Conservation programs funded by the National Fish and Wildlife Foundation benefit hundreds of species and the habitats they depend on across the United States. NFWF has developed conservation strategies with measurable outcomes that track progress for many of these species. These species are good indicators of healthy habitats.
These strategies and metrics can be found in NFWF’s business plans developed by scientists and other experts, and approved by the Foundation's Board of Directors. NFWF programs fund conservation grants that implement the strategies and actions identified in the business plan.
Click on the species to learn a little about it, and which programs fund grants to conserve the species and its habitat.
North Atlantic right whale
North Atlantic right whales are one of the most endangered large whales in the world, with fewer than 100 breeding females in the entire population. Living up to 70 years, these large baleen whales migrate from New England to the shallow coastal waters of South Carolina, Georgia, and northern Florida, which serve as important feeding and calving areas.
Louisiana black bear
One of 16 subspecies of the American black bear, the Louisiana black bear was listed as threatened in 1992 under the Endangered Species Act, citing habitat loss and fragmentation as primary threats to their populations. Significant improvements in population size and habitat achieved through habitat protections, concerted reforestation efforts, and translocations resulted in the Louisiana black bear’s removal from the Endangered Species List in 2016.
The American shad is an anadromous fish that can be found in rivers and coastal waters along the entire Atlantic coast. Once supporting a large commercial fishery, shad have declined in abundance following decades of overfishing and the construction of dams along migration routes, which reduces access to spawning habitat.
Long-billed curlew are a charismatic member of the Northern Great Plains bird fauna. The species is North America's largest shorebird and are of conservation concern due to long-term declines and pervasive threats across both nesting and wintering locations. Long-billed curlews use their very long decurved bill to probe for crabs, shrimp and mollusks in the coastal marshes and mudflats of California and Mexico during their non-breeding period, and to pick up grasshoppers and other terrestrial insects as they trundle along through the prairie.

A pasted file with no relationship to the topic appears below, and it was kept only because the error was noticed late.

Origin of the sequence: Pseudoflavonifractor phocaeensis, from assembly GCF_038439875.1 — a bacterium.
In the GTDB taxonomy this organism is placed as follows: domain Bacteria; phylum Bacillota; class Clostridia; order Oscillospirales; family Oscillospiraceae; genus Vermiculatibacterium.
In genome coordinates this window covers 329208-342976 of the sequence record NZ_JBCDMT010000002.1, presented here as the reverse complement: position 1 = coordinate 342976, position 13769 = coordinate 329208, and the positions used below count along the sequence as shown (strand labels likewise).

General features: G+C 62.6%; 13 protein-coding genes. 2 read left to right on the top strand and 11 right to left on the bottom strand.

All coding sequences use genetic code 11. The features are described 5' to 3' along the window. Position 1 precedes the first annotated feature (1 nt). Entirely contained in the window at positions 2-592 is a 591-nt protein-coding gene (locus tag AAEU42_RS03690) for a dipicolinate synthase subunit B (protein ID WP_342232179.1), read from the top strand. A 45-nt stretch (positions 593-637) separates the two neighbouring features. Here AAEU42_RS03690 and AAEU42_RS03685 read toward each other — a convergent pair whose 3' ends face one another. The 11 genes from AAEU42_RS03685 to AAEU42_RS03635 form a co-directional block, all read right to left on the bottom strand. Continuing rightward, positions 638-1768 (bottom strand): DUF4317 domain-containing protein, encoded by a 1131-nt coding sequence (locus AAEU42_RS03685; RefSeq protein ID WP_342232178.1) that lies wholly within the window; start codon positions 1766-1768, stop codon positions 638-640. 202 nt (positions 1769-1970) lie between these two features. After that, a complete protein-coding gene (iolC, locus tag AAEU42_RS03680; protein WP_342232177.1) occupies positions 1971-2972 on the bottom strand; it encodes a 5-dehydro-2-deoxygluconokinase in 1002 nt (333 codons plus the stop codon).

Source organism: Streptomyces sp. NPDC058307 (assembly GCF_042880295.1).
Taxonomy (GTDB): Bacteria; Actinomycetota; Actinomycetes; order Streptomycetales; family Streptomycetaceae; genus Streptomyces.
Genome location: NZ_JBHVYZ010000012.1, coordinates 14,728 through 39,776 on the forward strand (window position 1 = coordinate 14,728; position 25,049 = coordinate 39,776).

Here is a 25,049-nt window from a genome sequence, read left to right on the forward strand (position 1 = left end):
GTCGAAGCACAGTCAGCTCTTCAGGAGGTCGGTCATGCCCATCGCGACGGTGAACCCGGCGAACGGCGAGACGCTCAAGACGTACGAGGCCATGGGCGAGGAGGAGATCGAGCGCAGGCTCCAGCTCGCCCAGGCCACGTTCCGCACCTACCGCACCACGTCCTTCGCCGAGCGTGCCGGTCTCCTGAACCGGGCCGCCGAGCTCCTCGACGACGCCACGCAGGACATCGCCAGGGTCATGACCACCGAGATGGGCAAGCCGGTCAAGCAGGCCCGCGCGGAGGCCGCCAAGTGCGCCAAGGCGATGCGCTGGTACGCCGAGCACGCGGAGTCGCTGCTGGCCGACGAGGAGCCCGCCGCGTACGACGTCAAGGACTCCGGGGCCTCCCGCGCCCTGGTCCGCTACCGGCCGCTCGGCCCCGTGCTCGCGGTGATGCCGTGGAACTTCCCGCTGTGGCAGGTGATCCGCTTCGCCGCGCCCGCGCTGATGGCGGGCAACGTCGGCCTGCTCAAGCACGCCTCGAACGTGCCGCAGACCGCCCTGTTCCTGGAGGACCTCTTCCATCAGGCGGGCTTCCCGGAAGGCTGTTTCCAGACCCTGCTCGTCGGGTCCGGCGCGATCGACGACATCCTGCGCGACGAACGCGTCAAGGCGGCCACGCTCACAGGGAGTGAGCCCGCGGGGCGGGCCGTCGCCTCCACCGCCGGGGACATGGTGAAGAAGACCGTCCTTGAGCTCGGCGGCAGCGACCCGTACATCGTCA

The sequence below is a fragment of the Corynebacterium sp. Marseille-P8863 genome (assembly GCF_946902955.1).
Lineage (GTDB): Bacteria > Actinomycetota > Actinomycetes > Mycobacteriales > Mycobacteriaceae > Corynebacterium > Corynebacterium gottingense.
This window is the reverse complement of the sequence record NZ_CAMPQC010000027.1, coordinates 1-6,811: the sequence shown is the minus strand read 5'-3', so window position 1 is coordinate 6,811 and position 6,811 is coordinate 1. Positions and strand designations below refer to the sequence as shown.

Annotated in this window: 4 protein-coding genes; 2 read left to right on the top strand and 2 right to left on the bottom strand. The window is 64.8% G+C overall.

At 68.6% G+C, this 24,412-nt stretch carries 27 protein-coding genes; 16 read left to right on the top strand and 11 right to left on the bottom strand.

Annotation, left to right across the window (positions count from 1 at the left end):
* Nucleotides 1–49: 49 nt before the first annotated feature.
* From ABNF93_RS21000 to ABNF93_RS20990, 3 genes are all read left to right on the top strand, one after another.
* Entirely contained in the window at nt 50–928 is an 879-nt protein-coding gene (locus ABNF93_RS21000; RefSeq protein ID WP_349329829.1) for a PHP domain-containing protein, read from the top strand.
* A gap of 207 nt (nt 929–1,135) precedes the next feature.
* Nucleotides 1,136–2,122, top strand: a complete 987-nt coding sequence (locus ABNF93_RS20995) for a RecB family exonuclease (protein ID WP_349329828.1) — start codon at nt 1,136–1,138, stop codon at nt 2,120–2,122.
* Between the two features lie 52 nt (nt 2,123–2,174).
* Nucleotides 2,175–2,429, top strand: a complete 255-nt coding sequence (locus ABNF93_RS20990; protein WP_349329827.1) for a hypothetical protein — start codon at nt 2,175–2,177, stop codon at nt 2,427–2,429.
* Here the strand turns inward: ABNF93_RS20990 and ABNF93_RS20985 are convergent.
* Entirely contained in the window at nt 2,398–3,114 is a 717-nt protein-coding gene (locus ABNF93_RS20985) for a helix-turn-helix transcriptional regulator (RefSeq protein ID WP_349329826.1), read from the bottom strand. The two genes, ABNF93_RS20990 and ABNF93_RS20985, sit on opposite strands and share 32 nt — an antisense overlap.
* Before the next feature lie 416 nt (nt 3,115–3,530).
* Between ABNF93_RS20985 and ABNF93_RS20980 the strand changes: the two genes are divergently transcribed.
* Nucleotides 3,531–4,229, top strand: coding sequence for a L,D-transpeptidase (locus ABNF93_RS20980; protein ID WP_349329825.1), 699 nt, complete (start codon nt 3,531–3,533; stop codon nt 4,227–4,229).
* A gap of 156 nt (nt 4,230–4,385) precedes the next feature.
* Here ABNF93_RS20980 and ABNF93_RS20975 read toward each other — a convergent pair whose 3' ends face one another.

Bay-breasted warblers nest in spruce and fir forests across Canada, and can be found in Maine, New Hampshire, Vermont and the Adirondack Park of New York. While they occupy similar habitats as Cape May and blackpoll warblers, bay-breasted warblers in particular forage at the inner mid-level, and nest in the lower third-level, of trees.
Grizzly bears are the North American subspecies of brown bears which roam throughout Canada and northwestern America. Grizzlies are omnivores, feeding on insects and deer alike. Come winter they descend into a deep sleep called torpor where they do not eat or drink until they emerge in the spring.
Thought to be extinct in the wild until 1981, the critically endangered black-footed ferret is North America's only native ferret species and a member of the weasel family. Loss of native grasslands, disease, and declines in prey abundance contributed heavily to their decline, but captive breeding and reintroduction programs have helped this species reestablish small portions of their historic range.
West Indian manatee
West Indian manatee have earned their nickname of “sea cows,” consuming about 32 pounds of aquatic plants each day and weighing more than 3,000 pounds. Found throughout the Caribbean, manatees are common in Florida where the populations have increased significantly in recent years, resulting in the species being downlisted from endangered to threatened in 2017.
Cape May warbler
Cape May warblers are a spruce-fir boreal forest-nesting neotropical migrant that spends the breeding seasion in northern North America and non-breeding period in the Caribbean. They are often seen as a flash of brilliant yellow and rust as they forage actively in the tops of trees where they are dependent on spruce budworm caterpillars.
One of North America's most iconic species, the monarch butterfly is best known for it's spectacular 3,000-mile annual migration from their northern breeding grounds to wintering grounds in central Mexico. A distinct, western monarch population migrates between the western states and their winter range in coastal California; both the eastern and western populations have been negatively affected by habitat loss and reduction in milkweed plants that serve as the sole food source for monarch caterpillars.
The golden eagle is a Holarctic species that inhabits open country, in either deserts, tundra, high altitudes or rangelands. Although it is widely distributed in the continental United States, its numbers are generally much greater in western states.
Villosa mussels (Coosa creekshell)
The Coosa creekshell is a species of freshwater mussel that are endemic to the Coosa River Drainage in Alabama, Georgia and Tennessee. Increased sedimentation and reduced aquatic connectivity for host fishes like sunfish and sculpins have caused population declines throughout their range.